Magic Lessons by Alice Hoffman

Title: Magic Lessons.
SeriesPractical Magic #0.1.
Writer(s)Alice Hoffman.
Publisher: Simon & Schuster.
Format: Advance Review Copy.
Release Date: October 6th, 2020.
Pages: 416.
Genre(s): Fantasy, Historical Fiction, Romance.
ISBN13:  9781982163624.
My Overall Rating: ★★★★☆.


Some cry wolf when they’re facing the unexplainable, some rush to raise pitchforks against those that you assume to deal with Satan, some rally a community, preferring not to be alone in their battle, to bring death to those who are merely trying to find their own place in a cruel world. But even with magic at their disposition, witches aren’t only out to curse vulnerable humans in their plight towards freedom, happiness, and peace. They too are just as exposed as anyone else to another of life’s greatest mysteries: love. Serving as a prequel to both Practical Magic and The Rules of Magic, writer Alice Hoffman presents fans with the opportunity to discover the origin story of their beloved characters and their pivotal history through terrifying times for women but, especially, for witches.

What is Magic Lessons about? Covering the years 1664 to 1696, the story follows the unforgettable legacy of the Owens family, starting with Hannah Owens who discovers a baby abandoned in a snowy field in rural England, the very child who will grow up to become the indomitable matriarch of the Owens family, Maria Owens. Spanned over multiple years, this story explores the intergenerational journey of this family through the Salem witch trials and extraordinary episodes of love and loss. Whether they encounter the beauty that life has to offer or the mayhem that comes with the life of a witch, it is through endurance and a sheer sense of determination to challenge faith that they demonstrate their most human facets, one where love might be the answer to everything.

“Fate is what you make of it. You can make the best of it, or you can let it make the best of you.”
— Alice Hoffman

Without having read any other book by writer Alice Hoffman, I can safely say that this prequel reads perfectly as a stand-alone novel and remains a brilliant entry point to the author’s masterful storytelling skills. The story doesn’t solely focus on one of the Owens but rather looks at each of them throughout different segments in the book while giving us a stellar and convincing evolution of their characters throughout the hardships they face and the adversity they overcome. Interestingly, writer Alice Hoffman doesn’t utilize much dialogue in this story and rather allows her unparalleled magic with words to deliver what is a genuine blend of historical fiction with romance rather than fantasy. It is how she brings to life the whimsical and enchanting universe of witches through lore craft that allows the characters to retain a witchy aura, not to mention the incredibly detailed descriptions of herbology, spells, curses, and witchcraft that is interspersed throughout the narrative that makes you wonder if the author isn’t one of them too.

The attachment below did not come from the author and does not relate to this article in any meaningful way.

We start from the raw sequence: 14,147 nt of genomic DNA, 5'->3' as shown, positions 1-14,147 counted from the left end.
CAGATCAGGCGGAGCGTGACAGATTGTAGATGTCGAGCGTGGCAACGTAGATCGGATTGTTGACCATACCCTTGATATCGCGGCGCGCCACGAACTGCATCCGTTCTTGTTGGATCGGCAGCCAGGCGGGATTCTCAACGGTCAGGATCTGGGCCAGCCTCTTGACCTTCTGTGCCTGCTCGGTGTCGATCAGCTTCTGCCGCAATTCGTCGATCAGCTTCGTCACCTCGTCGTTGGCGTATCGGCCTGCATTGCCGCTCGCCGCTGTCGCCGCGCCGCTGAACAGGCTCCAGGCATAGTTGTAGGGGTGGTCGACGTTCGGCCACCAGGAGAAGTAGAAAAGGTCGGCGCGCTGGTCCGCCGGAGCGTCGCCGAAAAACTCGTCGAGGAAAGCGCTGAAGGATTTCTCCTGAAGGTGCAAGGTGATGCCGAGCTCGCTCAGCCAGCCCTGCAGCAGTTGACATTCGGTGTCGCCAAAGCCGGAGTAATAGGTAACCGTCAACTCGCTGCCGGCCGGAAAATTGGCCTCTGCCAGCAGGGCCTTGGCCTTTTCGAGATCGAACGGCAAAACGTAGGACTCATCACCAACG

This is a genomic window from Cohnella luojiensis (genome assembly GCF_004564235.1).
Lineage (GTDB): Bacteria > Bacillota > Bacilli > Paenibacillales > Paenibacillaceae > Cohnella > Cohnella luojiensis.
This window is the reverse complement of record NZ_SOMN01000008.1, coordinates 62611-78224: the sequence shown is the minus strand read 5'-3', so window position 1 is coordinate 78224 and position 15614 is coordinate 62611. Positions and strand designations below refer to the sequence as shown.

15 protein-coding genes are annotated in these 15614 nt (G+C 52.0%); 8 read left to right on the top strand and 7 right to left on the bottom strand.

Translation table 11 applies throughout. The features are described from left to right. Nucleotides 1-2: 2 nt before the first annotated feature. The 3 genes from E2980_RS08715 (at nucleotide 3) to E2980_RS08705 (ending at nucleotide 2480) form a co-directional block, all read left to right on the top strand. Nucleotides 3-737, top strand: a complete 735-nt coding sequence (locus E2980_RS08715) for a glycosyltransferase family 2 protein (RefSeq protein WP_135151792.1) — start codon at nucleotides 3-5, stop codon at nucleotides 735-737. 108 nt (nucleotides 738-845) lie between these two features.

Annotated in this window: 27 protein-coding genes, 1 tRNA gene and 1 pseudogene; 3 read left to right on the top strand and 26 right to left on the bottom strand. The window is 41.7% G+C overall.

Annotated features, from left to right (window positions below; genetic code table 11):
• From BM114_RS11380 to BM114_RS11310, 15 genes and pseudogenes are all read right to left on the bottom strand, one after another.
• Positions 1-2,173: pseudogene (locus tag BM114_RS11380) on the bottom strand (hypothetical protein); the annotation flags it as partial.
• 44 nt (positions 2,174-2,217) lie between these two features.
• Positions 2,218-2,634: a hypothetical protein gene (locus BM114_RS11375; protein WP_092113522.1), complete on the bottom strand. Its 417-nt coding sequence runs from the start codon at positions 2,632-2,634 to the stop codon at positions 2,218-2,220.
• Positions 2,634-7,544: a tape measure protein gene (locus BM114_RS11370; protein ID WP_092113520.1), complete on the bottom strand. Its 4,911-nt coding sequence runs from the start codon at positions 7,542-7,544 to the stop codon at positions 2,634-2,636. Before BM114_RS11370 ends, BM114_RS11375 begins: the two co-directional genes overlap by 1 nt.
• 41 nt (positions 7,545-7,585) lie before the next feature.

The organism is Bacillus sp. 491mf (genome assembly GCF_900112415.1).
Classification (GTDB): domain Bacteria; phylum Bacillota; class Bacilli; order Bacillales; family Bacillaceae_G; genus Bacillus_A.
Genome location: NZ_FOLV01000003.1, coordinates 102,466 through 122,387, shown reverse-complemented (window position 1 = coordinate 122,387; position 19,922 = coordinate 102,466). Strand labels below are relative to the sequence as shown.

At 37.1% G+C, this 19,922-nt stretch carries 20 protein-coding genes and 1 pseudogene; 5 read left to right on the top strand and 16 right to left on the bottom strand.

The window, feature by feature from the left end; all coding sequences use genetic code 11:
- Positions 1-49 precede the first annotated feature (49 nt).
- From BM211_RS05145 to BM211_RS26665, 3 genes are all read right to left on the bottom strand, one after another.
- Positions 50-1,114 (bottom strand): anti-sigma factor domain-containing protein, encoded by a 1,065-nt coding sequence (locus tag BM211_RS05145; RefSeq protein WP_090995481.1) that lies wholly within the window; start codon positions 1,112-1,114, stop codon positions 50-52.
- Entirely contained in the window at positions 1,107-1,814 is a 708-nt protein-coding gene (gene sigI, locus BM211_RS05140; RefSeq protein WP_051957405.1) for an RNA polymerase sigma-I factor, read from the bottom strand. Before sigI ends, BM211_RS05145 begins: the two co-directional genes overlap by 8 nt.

While her writing justifies most of the novel’s success, it is astonishing to watch writer Alice Hoffman celebrate life and love throughout the Owens’s bloodline. The story does kick off a bit slow, drowning the reader in witchcraft and gently plunging them in an emotionally-weighted atmosphere, but it is further along, with the help of the omniscient narrative, that readers aren’t purely subjected to the trials of love as they discover the terror of curses born out of negative emotions, existing only to appease a desire for revenge and to attempt to correct a felt injustice. There’s simply no denying that writer Alice Hoffman intricately understands her witchy universe, the challenges that women and witches had to face during the 17th century, and the power of love to overcome any and all predicaments. Her storytelling will simply mesmerize you through and through.

Magic Lessons is a spell-binding origin story exploring the Owens family and their ordeal with love, obsession, and faith.

Thank you to SiMon & Schuster Canada for sending me a copy for review!




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